Here is a video Danny recently posted to YouTube which highlights the remoteness, beauty and poverty of this unknown village in Nepal.

http://www.youtube.com/user/Dchaff

Danny’s mother Jan, is working on setting up a sewing co-op with village women to help them learn to make a living and improve their lives.  Together, Danny and Jan make a wonderful team and go to show you “if there is a will, there is a way” to making a difference in people’s lives.  Each school will educated over 80 children that had little or no access to education at all.  An amazing story and testament to the will and power of people to make a difference!

To read more about Hands in Nepal, Danny’s work, and my personal travels to Nepal, please visit my earlier posts under the topic “Nepal”.

Nepal TRAVEL BY REGION Volunteering Abroad

Update on Hands in Nepal fundraising efforts

Rural village in the Annapurna range taken from my recent trip to Nepal in October-November 2010.  (For more photos and stories on my trip to Nepal, please refer to older posts located under “Nepal”).

Hello Readers!

As some of you are aware, I’ve been actively fundraising over the last two months to try to raise money to help a fabulous grass-roots NGO called HANDS IN NEPAL (www.handsinnepal.org) build a new school in rural Nepal.  A recent trip to the Annapurnas back in late October/early November struck a cord in my heart and made me realize how impoverished these wonderfully, peaceful and loving villagers are.  Over 80% of Nepalis live in rural areas that have little or no access to education.  I believe strongly that education is the key to a better future and a better life. Thus, I have worked hard over the last year or so finding NGOs that work in education and help to improve the accessibility of education and learning to the masses, especially in poor, third-world countries.

I’m pleased to say that over the last two months I’ve been able to raise over $1,000 for HANDS IN NEPAL mainly through the sales of hand-made pashmina scarves, yak-hair blankets (made in Tibet) and other local Nepali products.   To me, it feels like a win-win situation as I’m able to offer beautiful products to my friends and family that are made directly in Nepal (and Tibet for the blankets) and donate all the funds directly to Hands in Nepal.  After two weeks hiking from village to village through the Annapurnas, I saw firsthand how hard these women work to sell their beautiful, handicrafted products.  They would be sitting there all day long, some of them not much older than twenty selling their handwoven scarfes, blankets, hats and gloves all for the mere price of two US dollars a piece!  For us, it is less than a cup of Starbucks coffee but for them, it is a day’s living (as the average salary in rural Nepal is less than $2/day).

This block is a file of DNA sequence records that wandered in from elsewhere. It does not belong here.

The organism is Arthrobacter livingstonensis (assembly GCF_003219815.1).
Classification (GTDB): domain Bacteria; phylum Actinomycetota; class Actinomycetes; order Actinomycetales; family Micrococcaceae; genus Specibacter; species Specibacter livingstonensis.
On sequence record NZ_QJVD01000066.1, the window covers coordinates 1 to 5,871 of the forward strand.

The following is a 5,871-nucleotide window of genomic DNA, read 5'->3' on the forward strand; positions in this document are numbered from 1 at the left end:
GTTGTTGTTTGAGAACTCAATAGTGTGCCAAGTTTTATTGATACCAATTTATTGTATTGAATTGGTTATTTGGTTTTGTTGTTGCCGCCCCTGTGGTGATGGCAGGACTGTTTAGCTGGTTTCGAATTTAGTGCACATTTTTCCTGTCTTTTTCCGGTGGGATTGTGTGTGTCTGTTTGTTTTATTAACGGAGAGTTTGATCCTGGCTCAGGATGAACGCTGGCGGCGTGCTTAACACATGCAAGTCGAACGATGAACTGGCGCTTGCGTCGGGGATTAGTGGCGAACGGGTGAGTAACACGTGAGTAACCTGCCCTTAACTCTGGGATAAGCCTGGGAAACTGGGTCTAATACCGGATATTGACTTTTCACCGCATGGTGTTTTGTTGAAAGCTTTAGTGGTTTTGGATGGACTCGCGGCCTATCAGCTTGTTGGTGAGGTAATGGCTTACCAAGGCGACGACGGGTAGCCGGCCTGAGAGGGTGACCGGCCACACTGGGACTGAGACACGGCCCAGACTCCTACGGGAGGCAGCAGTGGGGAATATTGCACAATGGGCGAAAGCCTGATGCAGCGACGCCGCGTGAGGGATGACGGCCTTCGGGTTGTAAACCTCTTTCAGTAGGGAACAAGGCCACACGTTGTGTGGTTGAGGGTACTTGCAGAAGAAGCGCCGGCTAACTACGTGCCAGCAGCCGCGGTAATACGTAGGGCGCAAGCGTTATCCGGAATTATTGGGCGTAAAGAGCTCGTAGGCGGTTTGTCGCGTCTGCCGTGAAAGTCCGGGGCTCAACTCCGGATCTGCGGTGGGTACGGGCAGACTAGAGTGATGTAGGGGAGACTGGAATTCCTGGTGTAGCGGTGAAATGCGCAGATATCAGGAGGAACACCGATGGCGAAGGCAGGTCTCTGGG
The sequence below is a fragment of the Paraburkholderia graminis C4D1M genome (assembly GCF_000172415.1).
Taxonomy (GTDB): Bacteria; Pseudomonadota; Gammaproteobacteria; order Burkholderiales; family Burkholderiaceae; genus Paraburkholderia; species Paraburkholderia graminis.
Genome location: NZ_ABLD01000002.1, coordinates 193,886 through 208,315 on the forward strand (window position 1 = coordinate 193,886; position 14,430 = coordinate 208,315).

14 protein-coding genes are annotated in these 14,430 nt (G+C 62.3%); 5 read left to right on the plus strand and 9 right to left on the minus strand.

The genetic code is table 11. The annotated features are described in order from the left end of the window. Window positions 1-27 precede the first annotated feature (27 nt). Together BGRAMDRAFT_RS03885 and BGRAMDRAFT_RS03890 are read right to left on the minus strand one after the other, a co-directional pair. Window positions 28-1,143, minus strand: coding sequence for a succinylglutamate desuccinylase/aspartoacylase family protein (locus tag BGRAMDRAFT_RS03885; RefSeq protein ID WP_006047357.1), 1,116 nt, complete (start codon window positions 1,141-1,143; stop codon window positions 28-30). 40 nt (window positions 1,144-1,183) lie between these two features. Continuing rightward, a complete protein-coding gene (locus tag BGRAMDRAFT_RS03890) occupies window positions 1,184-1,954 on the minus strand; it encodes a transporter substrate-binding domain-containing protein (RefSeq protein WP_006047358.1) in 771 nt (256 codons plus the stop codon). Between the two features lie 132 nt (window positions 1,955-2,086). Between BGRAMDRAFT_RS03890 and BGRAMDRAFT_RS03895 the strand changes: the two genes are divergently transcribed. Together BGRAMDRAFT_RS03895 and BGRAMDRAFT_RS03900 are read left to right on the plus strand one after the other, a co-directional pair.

As someone who has been so incredibly fortunate to have traveled to these amazing places, I feel like it is a requirement to give back to the community.  Hence, I contacted Hands in Nepal and have worked with them ever since on trying to raise the necessary funds to help build new schools.

Per Hands in Nepal, here are some amazing facts on what our money can help build or buy:

$20 = Cost of Student Annual Supplies

$50 = Chalkboard and Teacher Supplies

$600 = One-year Teacher Salary

$1500 = One year Boarding School Scholarship for one orphan

$6,000 – $8,000 = New construction of a four room schoolhouse

Thus, it is amazing to me what a long way our money can go in such a poor country!

Last night I held my fourth fundraising event, a wine and cheese party at my home where I told the story of HANDS IN NEPAL and offered a select collection of Nepali products for sale, all in the name of charity.  It was such a wonderful feeling of accomplishment to hit over the $1,000 mark! It felt so good….like nothing I’d ever experienced in corporate America (I was in sales for many years).

There is something so special and magical about giving back that just makes me feel complete and my hope is that I can eventually reach the $8,000 mark to build a new school in rural Nepal and have a lasting impact on an entire village and generation of people.  It will take time of course to raise the money but with the help of my friends, family and children as well I plan to achieve it!

To learn more about Hands in Nepal, please visit:  www.handsinnepal.org

Some exciting news is that Hands in Nepal’s founder Danny Chaffin’s mother Jan is headed to Nepal this weekend to see if she can start up small sewing co’ops for the women.  Many rural Nepali women are forced into prostitution as there is no other way out.  Human trafficing is a huge deal in Nepal and Jan is hoping to start up another NGO to help these women and give them more options and hopefully a better life!

Global Issues Nepal Poverty SOCIAL GOOD TRAVEL BY REGION Volunteering Abroad